- Teach frugality to everyone. Set the example as the leader. If you are indulgent, your executive team will be… and so will the rest of the employees. Understand that a dollar saved multiplies very fast in your hi-growth company. Make it easy for people to see by teaching them a dollar saved is really $10 saved.
With the help of Stanford GSB student and IBM sales veteran Alex Salazar, we recently conducted a study on SaaS company metrics. The conclusion – that SaaS companies are service companies first and software companies second – may seem obvious now that you’ve read it. But read on to find out how the best startups deliver on customer happiness.
At MDV we have a large portfolio of SaaS companies, from those like Infusion Software targeting the small business market to Proofpoint, which delivers one of the leading anti-spam solutions to large enterprises. Spread across a variety of areas, Fliqz, Genius, PBWiki, Rally Software, Sabrix, and Visible Measures are just a few of the others.
Although many investors agree that bookings, MRR, and churn are important metrics, the numbers presented by different companies for these metrics often don’t match up. Bookings numbers are reported according to contract length, annualized, or sometimes whatever is easiest. Churn measures often lack context – customer churn, seat churn, and percent of revenue churn are all referred to as churn.
Here are the metrics.
Churn. Churn describes what’s leaking out of the bucket each term. It measures the health and satisfaction of customers, and forecasts the reliability of revenues.
On the negative side, churn numbers are confusing because there are an overwhelming number of churn calculations. They often lack context and of course, they’re only a trailing indicator. If churn suddenly increases, you’re already months late on a problem in your market or product. That’s why it’s not sufficient to measure churn.
Customer satisfaction. To determine (and predict) true customer satisfaction and the health of the recurring revenue base, you have to directly survey your customers as well and measure customer satisfaction. Customer satisfaction means surveying customers after support calls, and on a random basis across the entire customer basis, on a regular basis. Although it can help, it’s not sufficient to popup a web-based survey or send an email, because you don’t end up with a random and reflective sample of your customer base.
Bookings. The common wisdom is that bookings numbers are mis-leading (typically because they are annualized). Customers may churn out resulting in lower revenue than expected, or expansion may occur, resulting in numbers that are better than forecast. However, bookings are one leading indicator of MRR and reflect the performance of the sales team in the current month. Bookings can be an early indicator of something going wrong in the business. Ideally bookings should reflect contract length and provide breakouts for new sales, upsells, renewals, and non-recurring revenue.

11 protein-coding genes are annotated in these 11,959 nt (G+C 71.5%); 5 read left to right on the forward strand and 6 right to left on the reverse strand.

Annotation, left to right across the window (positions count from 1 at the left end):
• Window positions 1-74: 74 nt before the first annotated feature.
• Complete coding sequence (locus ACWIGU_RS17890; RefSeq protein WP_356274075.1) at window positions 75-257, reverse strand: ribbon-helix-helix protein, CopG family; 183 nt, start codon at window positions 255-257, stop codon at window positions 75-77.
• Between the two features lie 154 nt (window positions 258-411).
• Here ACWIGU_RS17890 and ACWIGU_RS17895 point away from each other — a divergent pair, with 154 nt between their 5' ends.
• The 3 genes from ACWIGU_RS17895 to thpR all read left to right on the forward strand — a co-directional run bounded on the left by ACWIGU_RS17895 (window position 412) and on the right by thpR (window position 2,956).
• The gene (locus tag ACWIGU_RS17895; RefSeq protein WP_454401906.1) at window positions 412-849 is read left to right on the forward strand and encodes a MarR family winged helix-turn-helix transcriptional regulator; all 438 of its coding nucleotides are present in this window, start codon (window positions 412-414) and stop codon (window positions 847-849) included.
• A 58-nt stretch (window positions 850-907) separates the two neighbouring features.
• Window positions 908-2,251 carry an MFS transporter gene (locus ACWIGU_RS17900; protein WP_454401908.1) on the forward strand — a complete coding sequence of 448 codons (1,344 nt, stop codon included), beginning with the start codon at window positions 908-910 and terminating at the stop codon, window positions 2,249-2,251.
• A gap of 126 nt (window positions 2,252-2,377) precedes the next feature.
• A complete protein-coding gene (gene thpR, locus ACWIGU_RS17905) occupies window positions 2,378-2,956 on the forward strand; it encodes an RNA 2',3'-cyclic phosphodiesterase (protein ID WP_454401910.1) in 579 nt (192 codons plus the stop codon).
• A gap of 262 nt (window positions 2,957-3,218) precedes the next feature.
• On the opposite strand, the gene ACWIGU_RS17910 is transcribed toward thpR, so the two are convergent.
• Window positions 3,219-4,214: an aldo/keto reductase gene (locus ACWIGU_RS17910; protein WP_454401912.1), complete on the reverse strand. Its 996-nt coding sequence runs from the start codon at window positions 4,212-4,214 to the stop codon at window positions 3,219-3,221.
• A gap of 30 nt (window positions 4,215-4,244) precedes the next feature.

MRR. Finally MRR, simply put is “how much we did this month.” MRR tells no lies. Unlike Contracted Monthly Recurring Revenue (CMRR), which describes the revenue expected next month, MRR is simple and actual. It reflects new accounts and pricing changes.
What These Metrics Mean To You
What does all this mean for management teams and investors? For investors, it means that it’s critical to ask qualifying questions when presented with bookings, revenue, churn, and customer sat numbers.
Granted, in the early stages of a company’s life it’s all about getting product up and running and customers using beta software. But once past that point, it’s keeping customers happy and healthy that matters. The flip side about SaaS is that while it’s easier for companies to deliver product to market and for potential customers to try out the offerings, it’s also easier for them to switch. Companies should actively think about ways to maintain high switching costs: the more customer data that can be imported into the system faster and that builds up over time, obviously the harder it is for customers to switch. Make your SaaS company a life-long relationship rather than a transaction; great service is critical to maintaining that relationship.
Service Is Today’s Critical IP
For years, software was the core intellectual property (IP) of tech companies. But delivering a best of breed, whole product experience over the Internet is hard. Customers expect 100% up-time and company and product responsiveness on part with consumer Internet offerings. The era of the 18 month release cycle is ancient history. Agile is the name of the game.
In fact, it’s a lot harder to exceed customer expectations with a service than it was with installed software. That’s why today, while the first “S” in SaaS remains an important part of a company’s IP, the second “S” comes first.